How will Americans respond to such a world, in which U.S. influence, already limited, is no longer advanced by its military dominance? And if it is true that, as Henry Kissinger said recently, America will remain powerful but not hegemonic, how do you preserve one while losing the other? Will Americans, and the rest of the world, be content with an Austrian or Japanese future for the U.S.? That is hard to imagine. But the alternatives, perpetual empire and national disintegration, are too awful to contemplate.

If today’s preoccupation with decline is any indication, some Americans are in search of something like a grand global exit strategy. It may be better to imagine instead a post-hegemonic condition that retains some of the fruits of American exceptionalism — namely the exportability of its culture and technology — while multiplying the incentives, both domestic and foreign, against the frequent use of military power and other heavy forms of coercion. Time may be running out to shape these two goals in unison.

It is difficult to say what this will mean in practice. Making the world safe for a hegemonic retreat has always been, to some extent, a fantasy: a pre-emptive concession that is too clever by half. Even America cannot dictate the world’s reaction, least of all that of its adversaries and challengers. There also is no fixed or predictable pattern of retreat. Sometimes imperial states, even hegemons, simply just disappear, leaving only the successor states behind.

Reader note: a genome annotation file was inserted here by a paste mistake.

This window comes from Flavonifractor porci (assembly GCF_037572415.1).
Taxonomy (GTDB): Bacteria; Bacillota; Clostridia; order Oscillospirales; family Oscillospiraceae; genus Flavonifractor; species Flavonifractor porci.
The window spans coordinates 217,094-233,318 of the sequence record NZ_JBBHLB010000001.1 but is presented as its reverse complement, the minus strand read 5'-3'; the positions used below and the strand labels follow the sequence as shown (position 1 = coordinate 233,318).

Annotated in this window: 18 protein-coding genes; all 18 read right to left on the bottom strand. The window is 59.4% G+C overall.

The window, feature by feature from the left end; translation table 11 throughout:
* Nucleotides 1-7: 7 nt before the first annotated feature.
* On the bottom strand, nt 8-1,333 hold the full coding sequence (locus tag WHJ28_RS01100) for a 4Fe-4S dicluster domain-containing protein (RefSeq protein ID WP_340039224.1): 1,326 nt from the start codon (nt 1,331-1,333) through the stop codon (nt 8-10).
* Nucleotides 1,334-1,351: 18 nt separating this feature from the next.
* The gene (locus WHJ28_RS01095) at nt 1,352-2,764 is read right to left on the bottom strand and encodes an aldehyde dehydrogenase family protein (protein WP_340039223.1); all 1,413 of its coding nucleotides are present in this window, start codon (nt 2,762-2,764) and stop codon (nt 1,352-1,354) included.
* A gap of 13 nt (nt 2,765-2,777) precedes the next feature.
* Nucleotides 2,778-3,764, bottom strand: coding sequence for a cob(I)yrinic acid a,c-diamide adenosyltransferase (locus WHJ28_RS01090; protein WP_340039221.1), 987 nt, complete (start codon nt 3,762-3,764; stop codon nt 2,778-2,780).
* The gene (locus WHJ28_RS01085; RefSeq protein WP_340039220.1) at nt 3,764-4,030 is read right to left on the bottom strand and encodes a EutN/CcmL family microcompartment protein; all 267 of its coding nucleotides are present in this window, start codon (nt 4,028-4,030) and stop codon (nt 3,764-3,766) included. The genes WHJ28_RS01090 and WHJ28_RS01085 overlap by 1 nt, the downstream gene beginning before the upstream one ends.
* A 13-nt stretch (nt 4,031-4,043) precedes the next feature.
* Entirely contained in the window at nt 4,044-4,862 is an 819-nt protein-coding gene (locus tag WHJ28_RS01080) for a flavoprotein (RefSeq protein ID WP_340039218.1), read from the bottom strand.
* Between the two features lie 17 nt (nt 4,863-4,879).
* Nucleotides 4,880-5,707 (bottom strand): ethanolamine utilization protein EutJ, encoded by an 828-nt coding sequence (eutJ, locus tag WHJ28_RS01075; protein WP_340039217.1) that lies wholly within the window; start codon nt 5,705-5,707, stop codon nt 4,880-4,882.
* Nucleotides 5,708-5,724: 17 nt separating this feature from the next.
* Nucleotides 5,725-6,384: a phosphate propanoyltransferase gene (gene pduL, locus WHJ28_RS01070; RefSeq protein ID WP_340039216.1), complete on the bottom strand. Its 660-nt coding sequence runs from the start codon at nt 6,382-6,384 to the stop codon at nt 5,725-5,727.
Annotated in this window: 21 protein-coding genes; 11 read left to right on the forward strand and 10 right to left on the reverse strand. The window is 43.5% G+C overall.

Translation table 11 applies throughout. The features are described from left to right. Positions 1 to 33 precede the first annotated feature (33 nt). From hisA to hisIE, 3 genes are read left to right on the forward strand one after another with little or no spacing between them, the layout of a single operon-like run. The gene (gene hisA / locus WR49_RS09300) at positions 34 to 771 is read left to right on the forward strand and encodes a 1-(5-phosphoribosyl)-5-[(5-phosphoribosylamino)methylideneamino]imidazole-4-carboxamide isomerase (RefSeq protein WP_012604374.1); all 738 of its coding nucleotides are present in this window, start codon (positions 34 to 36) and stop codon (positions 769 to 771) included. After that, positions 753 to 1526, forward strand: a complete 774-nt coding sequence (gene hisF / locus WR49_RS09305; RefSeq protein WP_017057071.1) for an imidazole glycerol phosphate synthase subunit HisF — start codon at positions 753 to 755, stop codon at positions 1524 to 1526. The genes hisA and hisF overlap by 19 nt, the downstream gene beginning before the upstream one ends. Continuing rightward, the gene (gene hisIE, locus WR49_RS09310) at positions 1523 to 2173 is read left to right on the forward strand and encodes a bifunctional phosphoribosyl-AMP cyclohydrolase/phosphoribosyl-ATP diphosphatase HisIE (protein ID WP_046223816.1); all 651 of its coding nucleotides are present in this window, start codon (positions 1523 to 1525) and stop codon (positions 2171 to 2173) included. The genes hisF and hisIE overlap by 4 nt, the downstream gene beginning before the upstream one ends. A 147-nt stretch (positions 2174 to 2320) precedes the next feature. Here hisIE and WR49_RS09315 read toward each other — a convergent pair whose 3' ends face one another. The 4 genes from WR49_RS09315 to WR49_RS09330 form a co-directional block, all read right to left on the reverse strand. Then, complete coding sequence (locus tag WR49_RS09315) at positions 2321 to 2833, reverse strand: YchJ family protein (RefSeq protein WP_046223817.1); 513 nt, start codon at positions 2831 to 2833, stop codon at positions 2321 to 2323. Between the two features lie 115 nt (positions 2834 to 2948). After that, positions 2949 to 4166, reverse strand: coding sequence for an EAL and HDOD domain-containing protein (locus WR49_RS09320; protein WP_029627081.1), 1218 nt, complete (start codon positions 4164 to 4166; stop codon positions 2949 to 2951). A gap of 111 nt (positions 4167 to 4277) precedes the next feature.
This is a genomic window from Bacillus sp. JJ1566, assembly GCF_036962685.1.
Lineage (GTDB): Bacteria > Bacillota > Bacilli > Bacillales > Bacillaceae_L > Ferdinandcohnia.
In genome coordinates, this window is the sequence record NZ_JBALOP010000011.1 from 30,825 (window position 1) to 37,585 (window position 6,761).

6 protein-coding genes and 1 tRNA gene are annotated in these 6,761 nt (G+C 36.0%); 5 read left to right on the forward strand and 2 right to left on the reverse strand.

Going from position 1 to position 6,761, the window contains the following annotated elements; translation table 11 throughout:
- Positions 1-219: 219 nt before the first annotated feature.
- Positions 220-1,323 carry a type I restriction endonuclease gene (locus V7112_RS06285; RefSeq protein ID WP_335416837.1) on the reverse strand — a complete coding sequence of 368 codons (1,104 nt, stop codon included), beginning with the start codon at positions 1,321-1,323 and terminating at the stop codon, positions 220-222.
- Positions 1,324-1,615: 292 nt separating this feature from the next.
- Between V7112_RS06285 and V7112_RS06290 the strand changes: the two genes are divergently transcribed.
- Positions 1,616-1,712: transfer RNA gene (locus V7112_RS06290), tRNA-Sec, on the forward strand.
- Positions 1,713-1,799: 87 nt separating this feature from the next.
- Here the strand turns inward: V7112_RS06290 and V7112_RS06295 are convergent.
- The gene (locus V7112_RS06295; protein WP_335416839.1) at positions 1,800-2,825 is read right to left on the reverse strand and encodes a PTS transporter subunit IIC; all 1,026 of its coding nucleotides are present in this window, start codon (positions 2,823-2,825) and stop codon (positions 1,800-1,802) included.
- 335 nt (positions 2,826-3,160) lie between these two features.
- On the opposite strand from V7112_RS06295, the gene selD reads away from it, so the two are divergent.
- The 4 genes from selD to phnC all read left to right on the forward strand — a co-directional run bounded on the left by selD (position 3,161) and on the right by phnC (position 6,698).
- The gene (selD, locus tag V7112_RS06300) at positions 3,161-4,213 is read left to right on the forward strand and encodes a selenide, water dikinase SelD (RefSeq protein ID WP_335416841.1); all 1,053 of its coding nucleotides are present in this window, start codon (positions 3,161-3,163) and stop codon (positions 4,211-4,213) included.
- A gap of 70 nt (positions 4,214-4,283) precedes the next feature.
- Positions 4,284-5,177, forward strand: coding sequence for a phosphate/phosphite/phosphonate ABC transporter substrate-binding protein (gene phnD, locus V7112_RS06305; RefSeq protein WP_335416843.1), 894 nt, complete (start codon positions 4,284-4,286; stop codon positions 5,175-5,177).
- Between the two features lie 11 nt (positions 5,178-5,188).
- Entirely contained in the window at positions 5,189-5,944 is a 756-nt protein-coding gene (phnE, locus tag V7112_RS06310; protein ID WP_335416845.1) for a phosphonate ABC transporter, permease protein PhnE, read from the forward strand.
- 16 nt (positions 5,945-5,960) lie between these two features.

Kenneth Weisbrode is a diplomatic historian at the European University Institute and author of “The Atlantic Century” (Da Capo).

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INFLATION On The Way

J. D. Longstreet

A Commentary by J. D. Longstreet

Let me be clear. I am not an economist. Heck, I’m not even a CPA. Frankly, I know squat about finance short of running a business and having the good sense to hire someone to handle the financial end of the business — extremely well.